“The thing was,” Keith said, “I was getting bored with skateboarding—I wasn’t necessarily bored, it was just the same routine. For ten years: hey, I’m going skating, I’m going to film this, I’m going to do this, and I wasn’t being educated anymore, and I wasn’t really thriving for anything, so in my own mind I was like, shit, this thing is going to end soon and I need to have a backup plan. So I was like, I love what happens in New York, I love the Supremes, and the Unions, and the Stussys, and I was like, let’s take what’s happening in New York and LA and bring it to San Francisco, bring the sneakers, bring the clothes, we have the connections, we can figure it out. So we did that. And then right away we were like, let’s make tees and hats—I forget the rest of the question?”
“Me too,” I said. “Oh, I think I was asking how someone of your demeanor could operate a sales based business?”
“Yeah, it was funny,” he said, “you know, I went to school, I went to college, but skateboarding made me a little more dumb. I remember I was writing emails and I was like, fuck, I haven’t really written in awhile. I felt kind of slow. And I had to step up and sell this thing that I was doing, but I was a young, shy person. I was extremely shy at that point in time. I was a skateboarder who showed my skateboarding skills, but I wasn’t speaking on a pedestal letting you know about this thing I wanted to do. It took a while to grow out of that. It was hard for me in the beginning.”
As brash and creative as skaters are reputed to be, it’s a strangely reticent group of young men. No one wants to say anything unless they’re sure everyone on the playground will agree with them. On the one hand, when you’re immersed in this culture you get better at skateboarding and you enjoy a fine and lovely lifestyle, but on the other hand, some deficiencies tend to arise in other areas of one’s life.
“You’re describing one of the few sad things about skateboarding,” I said, “when some kid gets swooped up in the industry when he’s like 15, he gets adopted into this beautiful, yet dysfunctional family, but he misses that crucial transition from childhood to adulthood, he drops out of school, he learns no skills, forgets how to spell his name, and next thing you know he’s 29 and his knees are blown out and the game is over.”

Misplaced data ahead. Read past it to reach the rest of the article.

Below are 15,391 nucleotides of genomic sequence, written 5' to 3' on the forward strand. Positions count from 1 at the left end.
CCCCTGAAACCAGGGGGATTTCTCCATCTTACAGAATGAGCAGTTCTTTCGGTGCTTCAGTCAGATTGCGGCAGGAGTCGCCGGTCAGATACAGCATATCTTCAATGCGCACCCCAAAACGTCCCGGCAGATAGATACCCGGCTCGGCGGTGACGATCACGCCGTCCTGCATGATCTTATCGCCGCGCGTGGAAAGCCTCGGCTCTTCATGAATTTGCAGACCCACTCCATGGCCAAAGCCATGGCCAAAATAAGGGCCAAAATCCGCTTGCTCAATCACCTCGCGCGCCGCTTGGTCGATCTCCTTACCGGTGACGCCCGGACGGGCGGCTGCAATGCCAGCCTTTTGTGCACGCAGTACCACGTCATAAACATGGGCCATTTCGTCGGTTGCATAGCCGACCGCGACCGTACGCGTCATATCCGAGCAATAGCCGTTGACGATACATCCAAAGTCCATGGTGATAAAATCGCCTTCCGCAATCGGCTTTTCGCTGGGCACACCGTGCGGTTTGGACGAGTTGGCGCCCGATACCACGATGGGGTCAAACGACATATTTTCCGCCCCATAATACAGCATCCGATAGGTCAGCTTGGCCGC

“I always compare skateboarding to a dead end job,” Keith said, “because you’re making a shit load of money, but if you’re not the person with the retirement plan, then it’s like what skills are you creating? You’re learning how to kick flip and tre flip, but as you get older, your skills are becoming worse.”
“So in a sense, you started HUF because you felt you were washed up? Or you could see yourself washed up in the near future?”
“Yeah,” Keith said. “I didn’t know how long I had, but I knew that I had to add on to what I was doing. And I think that’s something that skateboarders really need to do. The best thing about skateboarding is that it holds the keys to everything. It allows you to do anything you want to—if you want it. They need to skateboard, but also have hobbies, or another job that they do, because you can be a professional skateboarder and, I don’t know, sell something online, or be an illustrator, or be a photographer—it allows you to do whatever the hell you want. Which is the beauty of it. Because if you’re a skateboarder, you already know how to work hard: you trained yourself to be a good skateboarder. Skateboarding doesn’t come naturally. It’s not like you come out and you can do all these tricks. You work hard. And if you can translate that into a job, a real job, then you should be able to succeed.”
“Do you prefer the creative process or the business side of HUF?” I asked.
“I love the business side,” he said, “but I really love the creative side. That’s more me, making the creative happen. My partners are more the business side, which is awesome that they allow me to make this company what I want it to be. There’s a lot of creative people here, and it’s funny as hell to make some crazy shit and sometimes piss people off. It’s awesome.”
1. Beamer: a person who follows an accomplishment with beaming pride, begging for recognition.